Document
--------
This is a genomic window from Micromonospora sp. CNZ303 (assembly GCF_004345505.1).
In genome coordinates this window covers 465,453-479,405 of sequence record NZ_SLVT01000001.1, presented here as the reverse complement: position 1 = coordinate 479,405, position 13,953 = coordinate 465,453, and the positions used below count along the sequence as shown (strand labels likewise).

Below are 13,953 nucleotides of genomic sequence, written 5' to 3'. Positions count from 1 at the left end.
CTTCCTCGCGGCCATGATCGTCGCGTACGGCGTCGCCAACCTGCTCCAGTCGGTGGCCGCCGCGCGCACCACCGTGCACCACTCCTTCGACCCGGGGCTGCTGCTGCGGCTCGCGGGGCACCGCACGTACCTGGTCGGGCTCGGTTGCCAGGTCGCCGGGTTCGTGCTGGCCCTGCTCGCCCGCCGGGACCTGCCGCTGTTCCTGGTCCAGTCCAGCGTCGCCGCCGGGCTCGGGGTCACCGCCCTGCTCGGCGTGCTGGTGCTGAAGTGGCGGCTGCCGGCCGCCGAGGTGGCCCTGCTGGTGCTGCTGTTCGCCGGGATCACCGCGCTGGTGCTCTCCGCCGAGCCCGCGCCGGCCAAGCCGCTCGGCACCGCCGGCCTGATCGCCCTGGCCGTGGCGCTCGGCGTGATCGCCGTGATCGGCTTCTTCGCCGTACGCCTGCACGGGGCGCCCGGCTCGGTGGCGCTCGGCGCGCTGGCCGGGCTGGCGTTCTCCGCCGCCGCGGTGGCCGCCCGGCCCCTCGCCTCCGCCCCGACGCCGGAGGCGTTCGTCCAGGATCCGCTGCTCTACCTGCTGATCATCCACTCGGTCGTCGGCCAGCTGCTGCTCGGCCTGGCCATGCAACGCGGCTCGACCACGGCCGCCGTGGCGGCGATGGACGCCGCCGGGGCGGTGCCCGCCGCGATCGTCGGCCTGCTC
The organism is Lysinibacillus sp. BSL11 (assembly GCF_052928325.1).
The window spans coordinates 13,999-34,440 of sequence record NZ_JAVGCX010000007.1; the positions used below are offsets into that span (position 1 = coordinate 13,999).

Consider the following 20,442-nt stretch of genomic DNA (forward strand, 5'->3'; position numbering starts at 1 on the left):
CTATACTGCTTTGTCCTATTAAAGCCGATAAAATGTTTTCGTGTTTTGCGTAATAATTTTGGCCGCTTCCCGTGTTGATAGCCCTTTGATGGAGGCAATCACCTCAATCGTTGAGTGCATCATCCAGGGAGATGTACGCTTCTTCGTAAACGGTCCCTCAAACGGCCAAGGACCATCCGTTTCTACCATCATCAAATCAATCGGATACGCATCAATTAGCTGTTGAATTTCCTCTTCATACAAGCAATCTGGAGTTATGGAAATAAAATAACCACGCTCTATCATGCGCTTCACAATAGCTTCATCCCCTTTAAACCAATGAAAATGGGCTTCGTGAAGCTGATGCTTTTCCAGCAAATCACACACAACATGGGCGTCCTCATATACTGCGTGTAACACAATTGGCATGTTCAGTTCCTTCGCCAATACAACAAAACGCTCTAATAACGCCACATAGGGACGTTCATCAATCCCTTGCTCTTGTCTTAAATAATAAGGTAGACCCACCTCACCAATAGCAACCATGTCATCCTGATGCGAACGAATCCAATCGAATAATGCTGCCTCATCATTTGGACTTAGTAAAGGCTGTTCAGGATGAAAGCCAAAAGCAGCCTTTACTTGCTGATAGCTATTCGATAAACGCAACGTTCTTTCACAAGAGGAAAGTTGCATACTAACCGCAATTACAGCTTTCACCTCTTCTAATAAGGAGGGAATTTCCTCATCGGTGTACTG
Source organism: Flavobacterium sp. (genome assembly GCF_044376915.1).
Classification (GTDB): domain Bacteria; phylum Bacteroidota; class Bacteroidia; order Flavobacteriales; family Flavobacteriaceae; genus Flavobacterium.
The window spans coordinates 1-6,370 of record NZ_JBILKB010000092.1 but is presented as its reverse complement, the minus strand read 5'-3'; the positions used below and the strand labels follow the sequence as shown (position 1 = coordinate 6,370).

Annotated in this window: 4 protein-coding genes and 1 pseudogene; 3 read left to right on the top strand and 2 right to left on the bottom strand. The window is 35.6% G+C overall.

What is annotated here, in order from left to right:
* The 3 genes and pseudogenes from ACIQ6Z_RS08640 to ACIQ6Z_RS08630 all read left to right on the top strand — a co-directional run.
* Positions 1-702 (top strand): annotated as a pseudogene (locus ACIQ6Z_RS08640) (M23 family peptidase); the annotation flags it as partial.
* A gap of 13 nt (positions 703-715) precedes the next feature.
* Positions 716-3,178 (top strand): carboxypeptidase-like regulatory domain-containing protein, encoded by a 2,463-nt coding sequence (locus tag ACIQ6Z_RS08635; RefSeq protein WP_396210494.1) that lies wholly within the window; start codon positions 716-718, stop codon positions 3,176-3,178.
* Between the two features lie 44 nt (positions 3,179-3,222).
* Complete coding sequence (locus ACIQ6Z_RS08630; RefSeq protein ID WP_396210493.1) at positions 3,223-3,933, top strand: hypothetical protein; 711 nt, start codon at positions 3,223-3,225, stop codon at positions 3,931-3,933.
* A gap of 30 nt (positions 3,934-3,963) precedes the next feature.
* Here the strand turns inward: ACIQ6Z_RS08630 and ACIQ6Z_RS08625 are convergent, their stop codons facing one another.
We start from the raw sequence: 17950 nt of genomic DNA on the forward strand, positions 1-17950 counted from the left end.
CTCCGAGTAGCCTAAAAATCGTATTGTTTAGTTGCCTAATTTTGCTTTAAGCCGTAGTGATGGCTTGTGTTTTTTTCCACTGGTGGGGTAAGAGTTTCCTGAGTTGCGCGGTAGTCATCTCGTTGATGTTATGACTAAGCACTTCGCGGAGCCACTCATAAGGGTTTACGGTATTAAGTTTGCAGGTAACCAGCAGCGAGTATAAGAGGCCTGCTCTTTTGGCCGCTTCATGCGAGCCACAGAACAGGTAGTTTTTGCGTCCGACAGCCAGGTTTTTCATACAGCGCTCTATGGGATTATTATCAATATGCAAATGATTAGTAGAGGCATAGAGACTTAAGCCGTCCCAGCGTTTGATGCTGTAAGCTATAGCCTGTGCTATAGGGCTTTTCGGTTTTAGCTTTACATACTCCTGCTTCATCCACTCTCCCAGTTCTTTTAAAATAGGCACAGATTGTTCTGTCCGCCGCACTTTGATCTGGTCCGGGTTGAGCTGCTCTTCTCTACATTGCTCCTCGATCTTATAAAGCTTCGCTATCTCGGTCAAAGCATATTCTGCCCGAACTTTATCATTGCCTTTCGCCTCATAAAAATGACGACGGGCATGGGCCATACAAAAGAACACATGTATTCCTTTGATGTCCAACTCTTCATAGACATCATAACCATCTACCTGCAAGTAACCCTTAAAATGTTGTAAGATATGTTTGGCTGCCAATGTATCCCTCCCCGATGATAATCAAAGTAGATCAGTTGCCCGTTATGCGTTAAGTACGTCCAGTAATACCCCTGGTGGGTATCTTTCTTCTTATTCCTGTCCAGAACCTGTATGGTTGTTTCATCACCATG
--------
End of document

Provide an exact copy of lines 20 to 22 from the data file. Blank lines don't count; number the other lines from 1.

* A gap of 30 nt (positions 3,934-3,963) precedes the next feature.
* Here the strand turns inward: ACIQ6Z_RS08630 and ACIQ6Z_RS08625 are convergent, their stop codons facing one another.
We start from the raw sequence: 17950 nt of genomic DNA on the forward strand, positions 1-17950 counted from the left end.